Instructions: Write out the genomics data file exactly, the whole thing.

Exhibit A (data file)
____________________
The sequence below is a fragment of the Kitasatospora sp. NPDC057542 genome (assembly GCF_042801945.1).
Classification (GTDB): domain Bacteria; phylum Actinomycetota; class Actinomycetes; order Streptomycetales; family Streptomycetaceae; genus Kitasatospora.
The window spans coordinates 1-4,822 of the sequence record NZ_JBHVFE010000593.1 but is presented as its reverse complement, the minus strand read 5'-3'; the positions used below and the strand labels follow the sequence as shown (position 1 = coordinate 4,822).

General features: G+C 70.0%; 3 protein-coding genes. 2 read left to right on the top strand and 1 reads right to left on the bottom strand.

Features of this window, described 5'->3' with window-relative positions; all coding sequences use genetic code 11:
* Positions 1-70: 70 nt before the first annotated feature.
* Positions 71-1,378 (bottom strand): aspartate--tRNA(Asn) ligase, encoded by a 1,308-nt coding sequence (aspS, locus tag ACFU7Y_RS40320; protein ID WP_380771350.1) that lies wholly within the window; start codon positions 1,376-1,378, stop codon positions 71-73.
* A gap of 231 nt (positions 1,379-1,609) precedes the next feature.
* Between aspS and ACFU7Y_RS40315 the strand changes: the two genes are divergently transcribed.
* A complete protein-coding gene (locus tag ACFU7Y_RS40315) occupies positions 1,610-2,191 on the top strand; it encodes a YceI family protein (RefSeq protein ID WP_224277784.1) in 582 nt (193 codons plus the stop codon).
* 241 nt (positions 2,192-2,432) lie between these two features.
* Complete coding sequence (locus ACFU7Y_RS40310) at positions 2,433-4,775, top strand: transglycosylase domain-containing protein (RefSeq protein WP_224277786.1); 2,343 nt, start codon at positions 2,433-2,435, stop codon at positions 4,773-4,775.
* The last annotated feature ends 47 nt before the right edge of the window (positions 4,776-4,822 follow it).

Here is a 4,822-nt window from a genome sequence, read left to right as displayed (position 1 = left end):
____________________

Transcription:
The sequence below is a fragment of the Kitasatospora sp. NPDC057542 genome (assembly GCF_042801945.1).
Classification (GTDB): domain Bacteria; phylum Actinomycetota; class Actinomycetes; order Streptomycetales; family Streptomycetaceae; genus Kitasatospora.
The window spans coordinates 1-4,822 of the sequence record NZ_JBHVFE010000593.1 but is presented as its reverse complement, the minus strand read 5'-3'; the positions used below and the strand labels follow the sequence as shown (position 1 = coordinate 4,822).

General features: G+C 70.0%; 3 protein-coding genes. 2 read left to right on the top strand and 1 reads right to left on the bottom strand.

Features of this window, described 5'->3' with window-relative positions; all coding sequences use genetic code 11:
* Positions 1-70: 70 nt before the first annotated feature.
* Positions 71-1,378 (bottom strand): aspartate--tRNA(Asn) ligase, encoded by a 1,308-nt coding sequence (aspS, locus tag ACFU7Y_RS40320; protein ID WP_380771350.1) that lies wholly within the window; start codon positions 1,376-1,378, stop codon positions 71-73.
* A gap of 231 nt (positions 1,379-1,609) precedes the next feature.
* Between aspS and ACFU7Y_RS40315 the strand changes: the two genes are divergently transcribed.
* A complete protein-coding gene (locus tag ACFU7Y_RS40315) occupies positions 1,610-2,191 on the top strand; it encodes a YceI family protein (RefSeq protein ID WP_224277784.1) in 582 nt (193 codons plus the stop codon).
* 241 nt (positions 2,192-2,432) lie between these two features.
* Complete coding sequence (locus ACFU7Y_RS40310) at positions 2,433-4,775, top strand: transglycosylase domain-containing protein (RefSeq protein WP_224277786.1); 2,343 nt, start codon at positions 2,433-2,435, stop codon at positions 4,773-4,775.
* The last annotated feature ends 47 nt before the right edge of the window (positions 4,776-4,822 follow it).

Here is a 4,822-nt window from a genome sequence, read left to right as displayed (position 1 = left end):